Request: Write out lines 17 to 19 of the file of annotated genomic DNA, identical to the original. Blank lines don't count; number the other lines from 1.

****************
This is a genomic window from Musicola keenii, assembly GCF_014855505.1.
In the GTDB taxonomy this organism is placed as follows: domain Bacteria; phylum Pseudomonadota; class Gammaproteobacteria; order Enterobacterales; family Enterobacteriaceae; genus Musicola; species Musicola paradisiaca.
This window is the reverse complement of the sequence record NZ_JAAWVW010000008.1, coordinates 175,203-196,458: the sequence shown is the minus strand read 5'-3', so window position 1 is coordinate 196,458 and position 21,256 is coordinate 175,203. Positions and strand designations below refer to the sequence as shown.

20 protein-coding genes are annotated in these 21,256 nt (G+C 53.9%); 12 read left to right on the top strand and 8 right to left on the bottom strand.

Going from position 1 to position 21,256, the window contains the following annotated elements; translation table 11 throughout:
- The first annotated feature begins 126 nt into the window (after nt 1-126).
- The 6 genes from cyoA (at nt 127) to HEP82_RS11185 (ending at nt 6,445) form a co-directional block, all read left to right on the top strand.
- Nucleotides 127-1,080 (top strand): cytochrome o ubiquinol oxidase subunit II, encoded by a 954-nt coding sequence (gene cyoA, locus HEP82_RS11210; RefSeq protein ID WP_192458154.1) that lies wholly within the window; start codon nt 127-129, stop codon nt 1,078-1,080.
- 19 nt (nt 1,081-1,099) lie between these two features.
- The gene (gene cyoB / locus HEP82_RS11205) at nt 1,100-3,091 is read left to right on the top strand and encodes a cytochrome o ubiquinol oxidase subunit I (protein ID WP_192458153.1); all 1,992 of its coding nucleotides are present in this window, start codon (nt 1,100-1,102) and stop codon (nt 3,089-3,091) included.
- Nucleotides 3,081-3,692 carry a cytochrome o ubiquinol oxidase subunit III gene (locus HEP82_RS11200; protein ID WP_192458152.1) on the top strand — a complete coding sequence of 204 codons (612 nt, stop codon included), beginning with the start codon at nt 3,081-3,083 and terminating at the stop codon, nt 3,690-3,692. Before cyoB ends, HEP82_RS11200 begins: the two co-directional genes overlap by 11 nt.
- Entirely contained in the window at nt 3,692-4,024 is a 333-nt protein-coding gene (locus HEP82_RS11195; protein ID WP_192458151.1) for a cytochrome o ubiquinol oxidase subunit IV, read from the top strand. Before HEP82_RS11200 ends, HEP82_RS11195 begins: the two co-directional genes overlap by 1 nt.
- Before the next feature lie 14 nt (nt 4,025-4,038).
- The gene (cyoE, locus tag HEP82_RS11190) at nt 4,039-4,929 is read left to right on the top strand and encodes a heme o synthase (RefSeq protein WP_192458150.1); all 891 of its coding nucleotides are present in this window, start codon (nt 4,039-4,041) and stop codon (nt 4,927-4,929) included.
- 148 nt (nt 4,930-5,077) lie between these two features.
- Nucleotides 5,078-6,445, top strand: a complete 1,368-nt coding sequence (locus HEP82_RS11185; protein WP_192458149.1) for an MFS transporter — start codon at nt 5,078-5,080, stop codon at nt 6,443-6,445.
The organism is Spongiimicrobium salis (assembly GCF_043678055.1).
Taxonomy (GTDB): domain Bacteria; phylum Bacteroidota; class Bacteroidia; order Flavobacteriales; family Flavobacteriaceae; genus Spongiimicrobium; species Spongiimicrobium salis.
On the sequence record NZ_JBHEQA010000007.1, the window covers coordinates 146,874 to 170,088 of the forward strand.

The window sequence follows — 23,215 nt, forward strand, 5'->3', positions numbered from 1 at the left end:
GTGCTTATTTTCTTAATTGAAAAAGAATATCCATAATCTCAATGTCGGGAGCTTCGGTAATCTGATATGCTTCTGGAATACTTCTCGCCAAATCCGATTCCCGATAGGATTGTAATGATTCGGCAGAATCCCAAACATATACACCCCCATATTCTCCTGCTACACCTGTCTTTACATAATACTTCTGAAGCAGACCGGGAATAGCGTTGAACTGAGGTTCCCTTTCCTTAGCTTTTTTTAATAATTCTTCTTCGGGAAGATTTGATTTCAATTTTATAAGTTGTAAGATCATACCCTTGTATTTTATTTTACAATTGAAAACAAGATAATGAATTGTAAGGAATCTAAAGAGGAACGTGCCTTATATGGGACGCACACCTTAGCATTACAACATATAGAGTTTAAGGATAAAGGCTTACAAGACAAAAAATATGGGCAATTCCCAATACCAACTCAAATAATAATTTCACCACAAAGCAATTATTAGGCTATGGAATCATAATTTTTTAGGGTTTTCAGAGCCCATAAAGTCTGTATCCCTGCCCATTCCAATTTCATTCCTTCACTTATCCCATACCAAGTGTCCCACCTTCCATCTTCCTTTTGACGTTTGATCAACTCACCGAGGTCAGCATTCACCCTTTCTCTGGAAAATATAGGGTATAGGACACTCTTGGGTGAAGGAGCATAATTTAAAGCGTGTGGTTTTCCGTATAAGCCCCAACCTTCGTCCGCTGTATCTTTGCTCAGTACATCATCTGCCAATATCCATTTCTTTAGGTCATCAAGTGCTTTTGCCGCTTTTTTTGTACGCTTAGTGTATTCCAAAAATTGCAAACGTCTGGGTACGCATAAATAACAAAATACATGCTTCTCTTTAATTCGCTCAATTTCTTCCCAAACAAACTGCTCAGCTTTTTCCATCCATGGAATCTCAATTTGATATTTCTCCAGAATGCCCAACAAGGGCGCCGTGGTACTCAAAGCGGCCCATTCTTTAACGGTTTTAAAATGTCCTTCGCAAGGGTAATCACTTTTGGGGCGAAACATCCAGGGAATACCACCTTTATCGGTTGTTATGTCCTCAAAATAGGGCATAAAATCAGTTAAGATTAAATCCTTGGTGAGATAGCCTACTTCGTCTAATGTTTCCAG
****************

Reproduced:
The organism is Spongiimicrobium salis (assembly GCF_043678055.1).
Taxonomy (GTDB): domain Bacteria; phylum Bacteroidota; class Bacteroidia; order Flavobacteriales; family Flavobacteriaceae; genus Spongiimicrobium; species Spongiimicrobium salis.
On the sequence record NZ_JBHEQA010000007.1, the window covers coordinates 146,874 to 170,088 of the forward strand.